Lumber yard

Former auto dealer

Vacant store front

Vacant grocery

This grocery appears to have tried to make a more recent go of it. When I rode my bike through here in the early 1980s I was sorely disappointed that the store was not open as I was bit hungry and very hot and the next town is a ways away mount-st-helens-eruption-and-cold-beer.

More vacant store fronts

Post office boxes at an old gas station

The old bank

Washtucna did have a bank in recent years. Whitman Bank served the community and area up to 2011. Whitman Bank was closed down in 2011 by the FDIC and this branch will not be reopened by the new owners.  

Interior of bank

Though Washtucna no longer serves as a shopping destination it still is the community center for a large area. Its 26 miles to Ritzville and 32 to Connell with all other towns marked on the map within that radius being even smaller. There is a gas station at the north end of town next to Highway 26, a primary east-west route if one is heading to or from Pullman and WSU. And there is one tavern hanging on with a new name since my last visit.

There is one business hanging on

There is a new venture in town: The Columbia Plateau Trail State Park has a facility in town.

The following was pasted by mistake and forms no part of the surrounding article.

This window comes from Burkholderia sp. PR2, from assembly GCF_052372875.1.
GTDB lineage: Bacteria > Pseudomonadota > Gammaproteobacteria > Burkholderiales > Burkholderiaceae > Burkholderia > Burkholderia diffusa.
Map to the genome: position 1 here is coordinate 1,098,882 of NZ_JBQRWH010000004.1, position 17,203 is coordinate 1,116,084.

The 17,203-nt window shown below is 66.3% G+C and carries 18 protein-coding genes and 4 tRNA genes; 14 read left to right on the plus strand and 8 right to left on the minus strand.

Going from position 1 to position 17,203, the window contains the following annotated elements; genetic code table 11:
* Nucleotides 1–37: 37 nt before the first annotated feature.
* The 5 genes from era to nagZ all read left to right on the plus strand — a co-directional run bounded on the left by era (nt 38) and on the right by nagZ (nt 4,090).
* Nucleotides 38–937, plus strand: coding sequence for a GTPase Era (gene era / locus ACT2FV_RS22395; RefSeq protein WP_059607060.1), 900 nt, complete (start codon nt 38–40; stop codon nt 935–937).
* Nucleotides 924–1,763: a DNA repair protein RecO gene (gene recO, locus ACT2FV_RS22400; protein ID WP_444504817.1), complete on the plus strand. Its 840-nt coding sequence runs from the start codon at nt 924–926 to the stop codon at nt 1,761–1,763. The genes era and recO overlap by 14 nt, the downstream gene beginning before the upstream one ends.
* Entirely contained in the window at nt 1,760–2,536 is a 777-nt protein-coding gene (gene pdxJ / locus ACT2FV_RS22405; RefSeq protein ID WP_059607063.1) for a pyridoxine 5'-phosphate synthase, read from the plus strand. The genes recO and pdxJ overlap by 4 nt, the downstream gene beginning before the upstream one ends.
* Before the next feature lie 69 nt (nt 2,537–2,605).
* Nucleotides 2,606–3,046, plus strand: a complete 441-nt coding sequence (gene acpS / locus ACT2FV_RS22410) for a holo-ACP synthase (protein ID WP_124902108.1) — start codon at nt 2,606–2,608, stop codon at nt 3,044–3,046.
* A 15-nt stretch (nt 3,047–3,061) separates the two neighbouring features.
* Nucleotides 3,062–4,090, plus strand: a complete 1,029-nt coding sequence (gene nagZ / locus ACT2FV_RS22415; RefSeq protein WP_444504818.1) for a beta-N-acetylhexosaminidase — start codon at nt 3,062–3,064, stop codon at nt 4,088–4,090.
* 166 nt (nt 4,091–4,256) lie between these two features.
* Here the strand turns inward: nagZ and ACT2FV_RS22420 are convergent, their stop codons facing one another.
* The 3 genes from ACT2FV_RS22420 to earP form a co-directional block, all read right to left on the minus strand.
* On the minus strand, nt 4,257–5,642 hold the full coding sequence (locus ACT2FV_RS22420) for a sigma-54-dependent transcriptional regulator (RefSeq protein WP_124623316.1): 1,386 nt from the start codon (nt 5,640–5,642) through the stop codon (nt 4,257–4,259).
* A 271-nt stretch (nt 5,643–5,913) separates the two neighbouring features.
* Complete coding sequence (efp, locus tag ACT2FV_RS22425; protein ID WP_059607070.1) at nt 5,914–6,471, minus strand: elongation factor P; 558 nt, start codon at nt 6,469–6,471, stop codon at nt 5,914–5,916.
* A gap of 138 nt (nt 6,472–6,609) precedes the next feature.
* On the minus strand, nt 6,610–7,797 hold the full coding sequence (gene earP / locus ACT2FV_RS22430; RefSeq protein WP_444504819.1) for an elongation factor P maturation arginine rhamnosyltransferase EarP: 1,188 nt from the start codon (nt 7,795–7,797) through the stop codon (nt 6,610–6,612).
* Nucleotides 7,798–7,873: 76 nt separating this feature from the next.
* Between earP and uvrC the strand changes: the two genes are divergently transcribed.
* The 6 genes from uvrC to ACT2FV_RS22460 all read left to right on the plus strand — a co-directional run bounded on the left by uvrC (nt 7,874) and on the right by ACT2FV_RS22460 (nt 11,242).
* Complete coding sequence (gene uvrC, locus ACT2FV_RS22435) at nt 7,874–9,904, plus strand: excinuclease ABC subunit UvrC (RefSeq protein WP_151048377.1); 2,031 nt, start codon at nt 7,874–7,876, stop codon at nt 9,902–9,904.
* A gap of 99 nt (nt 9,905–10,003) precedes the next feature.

State Park office and shop

The State Park is a 130 mile long trail that runs from Cheney to Pasco and follows the former Spokane Portland and Seattle Railway. This old rail route right-of-way was acquired by the Sate Parks in 1991 and is being managed as a trail. The trail is still a bit rough, but it provides access through otherwise inaccessible areas and being a railroad grade avoids some steep hills via trestle and tunnel. Over time as improvements are made it will be a very tempting bike ride and Washtucna will be a nice stop on a hot day.

Section of Columbia Plateau Trail

Basset Park

Washtucna Pool

Friday, August 17, 2012

Notes on My Latest Eastern Washington Venture

I just returned from work ventures to eastern Washington. Good dose of the wide open spaces, agricultural activities, and Missoula Floods and as well as work stuff.

First my haul of goodies:

Walla Walla onions from my stop in Walla Walla

Peaches from the Yakima Valley - very messy eating while driving

Water melon and cantaloupe from near Royal City

I also got a good look at the Taylor Bridge Fire that has been in the national news. Conditions had improved for controlling the fire as previous high winds had died down, but the fire was firmly established in stands of ponderosa and Douglas fir, and I suspect the winds will pick up again over the weekend as the weather switches back to a more westerly flow. The fire did interfere with my work schemes as Highway 97 between Cle Elum and Wenatchee was closed.

Views of Taylor Bridge Fire from I-90